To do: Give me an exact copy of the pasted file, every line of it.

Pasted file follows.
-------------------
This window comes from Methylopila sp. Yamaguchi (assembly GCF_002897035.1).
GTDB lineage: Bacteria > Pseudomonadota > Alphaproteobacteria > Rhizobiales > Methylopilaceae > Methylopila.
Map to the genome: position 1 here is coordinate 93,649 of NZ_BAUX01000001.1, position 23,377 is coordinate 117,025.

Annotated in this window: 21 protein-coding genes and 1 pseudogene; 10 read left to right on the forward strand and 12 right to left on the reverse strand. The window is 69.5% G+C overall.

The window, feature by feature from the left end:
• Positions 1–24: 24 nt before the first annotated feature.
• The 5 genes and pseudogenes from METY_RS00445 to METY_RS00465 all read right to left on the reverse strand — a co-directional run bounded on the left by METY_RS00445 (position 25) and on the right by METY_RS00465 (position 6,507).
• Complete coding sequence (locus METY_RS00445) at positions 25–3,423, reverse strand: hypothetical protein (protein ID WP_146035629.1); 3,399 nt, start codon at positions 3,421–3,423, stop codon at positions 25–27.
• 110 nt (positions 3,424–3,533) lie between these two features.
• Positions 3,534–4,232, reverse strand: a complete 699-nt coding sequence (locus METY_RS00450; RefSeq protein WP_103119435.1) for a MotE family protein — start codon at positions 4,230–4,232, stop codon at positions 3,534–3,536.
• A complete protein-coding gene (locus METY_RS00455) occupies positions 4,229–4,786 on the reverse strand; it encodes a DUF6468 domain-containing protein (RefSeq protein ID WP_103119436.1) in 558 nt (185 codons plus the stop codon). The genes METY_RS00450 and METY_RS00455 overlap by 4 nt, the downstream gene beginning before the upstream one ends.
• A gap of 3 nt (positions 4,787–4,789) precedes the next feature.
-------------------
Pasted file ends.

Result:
This window comes from Methylopila sp. Yamaguchi (assembly GCF_002897035.1).
GTDB lineage: Bacteria > Pseudomonadota > Alphaproteobacteria > Rhizobiales > Methylopilaceae > Methylopila.
Map to the genome: position 1 here is coordinate 93,649 of NZ_BAUX01000001.1, position 23,377 is coordinate 117,025.

Annotated in this window: 21 protein-coding genes and 1 pseudogene; 10 read left to right on the forward strand and 12 right to left on the reverse strand. The window is 69.5% G+C overall.

The window, feature by feature from the left end:
• Positions 1–24: 24 nt before the first annotated feature.
• The 5 genes and pseudogenes from METY_RS00445 to METY_RS00465 all read right to left on the reverse strand — a co-directional run bounded on the left by METY_RS00445 (position 25) and on the right by METY_RS00465 (position 6,507).
• Complete coding sequence (locus METY_RS00445) at positions 25–3,423, reverse strand: hypothetical protein (protein ID WP_146035629.1); 3,399 nt, start codon at positions 3,421–3,423, stop codon at positions 25–27.
• 110 nt (positions 3,424–3,533) lie between these two features.
• Positions 3,534–4,232, reverse strand: a complete 699-nt coding sequence (locus METY_RS00450; RefSeq protein WP_103119435.1) for a MotE family protein — start codon at positions 4,230–4,232, stop codon at positions 3,534–3,536.
• A complete protein-coding gene (locus METY_RS00455) occupies positions 4,229–4,786 on the reverse strand; it encodes a DUF6468 domain-containing protein (RefSeq protein ID WP_103119436.1) in 558 nt (185 codons plus the stop codon). The genes METY_RS00450 and METY_RS00455 overlap by 4 nt, the downstream gene beginning before the upstream one ends.
• A gap of 3 nt (positions 4,787–4,789) precedes the next feature.